My thoughts around this are complicated by a couple things. First, I don't identify as a left-anarchist, and so I am not sure that I am the best qualified person to reflect on what an anarchist society of that sort might produce in terms of art, or the terms of distributing it. Also (and related) I am skeptical of the compatibility of civilization and current levels of technology with anarchy. Both certainly color the way I engage this question, though they don't actually have a whole lot to do directly with the things I am interested in looking at right now (so let me know if y'all feel like this is more a comment than an answer, I'll happily convert it).
Assuming a certain continued level of technology is available, I think it is quite likely films and music (and other art) will continue to be produced. The production, free from the constraints of capitalist civilization would, as I've touched on elsewhere, quite possibly look a lot different, but yeah. Of course people will go on making art in ways available and appealing to them.
I don't know that the internet makes the exposure to this art more viable - my experience of finding new art online is that there is too much. I have an extremely difficult time actually finding things that appeal to me beyond momentary diversion. Perhaps sans capitalism this would change, but I suspect that it is something intrinsic to the digitzation of art that creates a further level of alienation.
(An aside - Digitization is perhaps the wrong word here, but I am struggling to find the right one. I mean the removal of the art-object or spacial-art-experience. One easy example is music; I don't find myself able to seek out new music online and effectively digest whether it is something I appreciate. If it is music I already relate to via a live experience or physical artifact like a record, I seem to have less of a problem listening. The same holds true of books. I can not read digitized books. Without the tactile act of touching pages my mind doesn't stay engaged with the content of the "page.")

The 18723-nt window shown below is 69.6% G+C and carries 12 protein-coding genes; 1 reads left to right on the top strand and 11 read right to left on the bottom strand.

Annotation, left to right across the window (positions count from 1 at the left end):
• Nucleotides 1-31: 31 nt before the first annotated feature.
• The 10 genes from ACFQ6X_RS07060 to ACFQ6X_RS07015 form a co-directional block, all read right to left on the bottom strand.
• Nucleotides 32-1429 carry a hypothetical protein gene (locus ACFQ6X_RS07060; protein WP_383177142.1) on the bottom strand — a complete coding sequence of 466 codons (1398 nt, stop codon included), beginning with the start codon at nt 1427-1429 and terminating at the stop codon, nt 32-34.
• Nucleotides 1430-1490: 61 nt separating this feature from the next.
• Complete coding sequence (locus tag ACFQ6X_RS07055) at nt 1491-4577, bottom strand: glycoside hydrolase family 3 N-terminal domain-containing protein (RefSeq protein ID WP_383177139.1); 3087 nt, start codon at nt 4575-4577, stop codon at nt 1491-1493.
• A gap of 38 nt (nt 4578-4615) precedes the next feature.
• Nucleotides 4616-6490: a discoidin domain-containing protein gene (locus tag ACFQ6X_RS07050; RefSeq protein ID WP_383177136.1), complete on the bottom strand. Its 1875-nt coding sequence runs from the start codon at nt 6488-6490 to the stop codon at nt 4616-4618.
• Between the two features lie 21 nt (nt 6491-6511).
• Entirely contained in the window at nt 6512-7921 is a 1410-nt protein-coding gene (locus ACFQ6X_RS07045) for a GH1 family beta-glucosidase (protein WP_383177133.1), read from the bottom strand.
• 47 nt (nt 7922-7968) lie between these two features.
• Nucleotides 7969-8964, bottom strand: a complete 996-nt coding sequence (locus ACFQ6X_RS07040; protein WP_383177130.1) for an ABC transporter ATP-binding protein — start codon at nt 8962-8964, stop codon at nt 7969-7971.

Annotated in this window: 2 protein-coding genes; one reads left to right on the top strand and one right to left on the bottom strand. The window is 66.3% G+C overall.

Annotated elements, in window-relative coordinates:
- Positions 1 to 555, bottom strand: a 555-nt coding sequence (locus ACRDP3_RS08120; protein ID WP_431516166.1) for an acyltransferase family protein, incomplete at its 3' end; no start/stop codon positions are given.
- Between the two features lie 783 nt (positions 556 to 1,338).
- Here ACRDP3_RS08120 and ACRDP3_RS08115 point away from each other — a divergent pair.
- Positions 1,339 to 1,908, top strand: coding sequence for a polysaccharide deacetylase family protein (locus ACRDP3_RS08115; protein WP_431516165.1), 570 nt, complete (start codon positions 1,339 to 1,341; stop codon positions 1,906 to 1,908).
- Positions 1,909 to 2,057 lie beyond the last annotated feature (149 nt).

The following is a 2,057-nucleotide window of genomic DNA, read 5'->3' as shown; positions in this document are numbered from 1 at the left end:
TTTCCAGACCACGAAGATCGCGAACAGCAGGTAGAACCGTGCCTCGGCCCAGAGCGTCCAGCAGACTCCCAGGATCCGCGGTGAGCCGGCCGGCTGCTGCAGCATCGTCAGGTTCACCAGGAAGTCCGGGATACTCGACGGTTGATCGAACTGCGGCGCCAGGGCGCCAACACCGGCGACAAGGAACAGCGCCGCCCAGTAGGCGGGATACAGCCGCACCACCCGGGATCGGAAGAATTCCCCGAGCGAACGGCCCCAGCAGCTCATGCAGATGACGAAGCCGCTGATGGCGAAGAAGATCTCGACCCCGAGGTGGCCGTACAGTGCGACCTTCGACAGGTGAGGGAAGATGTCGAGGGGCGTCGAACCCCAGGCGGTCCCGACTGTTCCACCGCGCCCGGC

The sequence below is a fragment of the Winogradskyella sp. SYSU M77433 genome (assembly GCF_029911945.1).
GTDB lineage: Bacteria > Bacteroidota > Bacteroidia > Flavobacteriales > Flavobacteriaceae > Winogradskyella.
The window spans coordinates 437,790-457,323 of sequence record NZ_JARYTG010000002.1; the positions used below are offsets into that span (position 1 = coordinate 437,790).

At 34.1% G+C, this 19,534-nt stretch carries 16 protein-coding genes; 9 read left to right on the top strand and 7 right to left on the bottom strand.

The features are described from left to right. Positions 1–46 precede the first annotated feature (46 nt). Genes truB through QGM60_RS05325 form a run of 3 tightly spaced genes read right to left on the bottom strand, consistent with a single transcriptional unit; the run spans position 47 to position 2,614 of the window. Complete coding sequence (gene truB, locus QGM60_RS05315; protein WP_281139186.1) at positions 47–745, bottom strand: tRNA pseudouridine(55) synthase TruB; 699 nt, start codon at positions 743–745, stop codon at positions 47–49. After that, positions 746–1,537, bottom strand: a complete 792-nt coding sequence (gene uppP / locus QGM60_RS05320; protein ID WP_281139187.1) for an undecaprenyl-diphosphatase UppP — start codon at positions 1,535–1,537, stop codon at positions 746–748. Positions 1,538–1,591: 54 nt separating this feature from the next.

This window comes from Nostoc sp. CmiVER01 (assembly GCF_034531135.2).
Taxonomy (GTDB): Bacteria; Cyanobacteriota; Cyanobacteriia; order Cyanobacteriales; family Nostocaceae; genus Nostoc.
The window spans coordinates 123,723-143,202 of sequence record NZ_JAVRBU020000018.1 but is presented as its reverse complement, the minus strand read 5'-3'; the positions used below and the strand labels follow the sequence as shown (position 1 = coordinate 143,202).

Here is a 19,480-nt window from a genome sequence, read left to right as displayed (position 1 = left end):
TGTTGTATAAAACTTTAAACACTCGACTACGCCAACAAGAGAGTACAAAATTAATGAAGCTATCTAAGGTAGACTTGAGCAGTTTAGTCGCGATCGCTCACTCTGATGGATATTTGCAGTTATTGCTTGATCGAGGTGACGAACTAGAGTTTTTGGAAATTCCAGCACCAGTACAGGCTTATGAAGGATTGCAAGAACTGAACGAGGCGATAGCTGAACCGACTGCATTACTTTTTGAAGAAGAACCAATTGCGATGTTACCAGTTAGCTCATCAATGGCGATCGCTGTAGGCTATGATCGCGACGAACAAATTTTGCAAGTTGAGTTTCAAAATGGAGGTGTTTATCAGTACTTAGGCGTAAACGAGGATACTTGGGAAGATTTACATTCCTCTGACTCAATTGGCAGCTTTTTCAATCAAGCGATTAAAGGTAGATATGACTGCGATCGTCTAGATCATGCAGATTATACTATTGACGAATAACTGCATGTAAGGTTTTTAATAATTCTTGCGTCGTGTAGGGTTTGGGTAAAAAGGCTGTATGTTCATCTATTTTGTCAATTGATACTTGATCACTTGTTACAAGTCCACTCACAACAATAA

I think it is important to recognize that I am old enough that I did not grow up consuming art (or anything) online. I don't mean that in a "back in my day it was all better" way, but rather to acknowledge that I am of the generation where email and interwebs were introduced early enough that I am comfortable using them, but that I did not form my early understanding of interaction with anything remotely similar. This is probably significant to how much I hate engaging with art via the tubes. At the same time, I am also unconvinced that it is healthy for people to grow up with most of their interactions happening via text, web, and social media. This might change in a left-anarchy, I dunno. In my dream-anarchy whatever net remained would likely not be world-wide or 24/7, if it were at all.
I do think the removal of profit and bottom lines from movie making might quite improve the quality of output (though the devil on my shoulder is asking, "by whose standards?"), and the non-existence of the studio system would certainly free writers and directors creatively. I have some friends who are involved in independent film-making, and I think for folks on that level not a lot would change production-wise. ON the other hand, I doubt you'd see blockbusters any more (is the concept of a blockbuster even in any way translateable to an anarchic future?)
I am wondering about the part of your question about art being "pure." I don't really think there is such a thing as pure art, or that even in an anarchic society that the art created would be entirely free of constraint. We are human and as such there are lots of things that regulate emotional expression and content. Certainly we would be theoretically free to express whatever, but that is, to my thinking, an overly optimistic view of things once one starts to think about social mores and social pressures around conformity (things we would certainly still be fighting, but which would almost certainly still exist).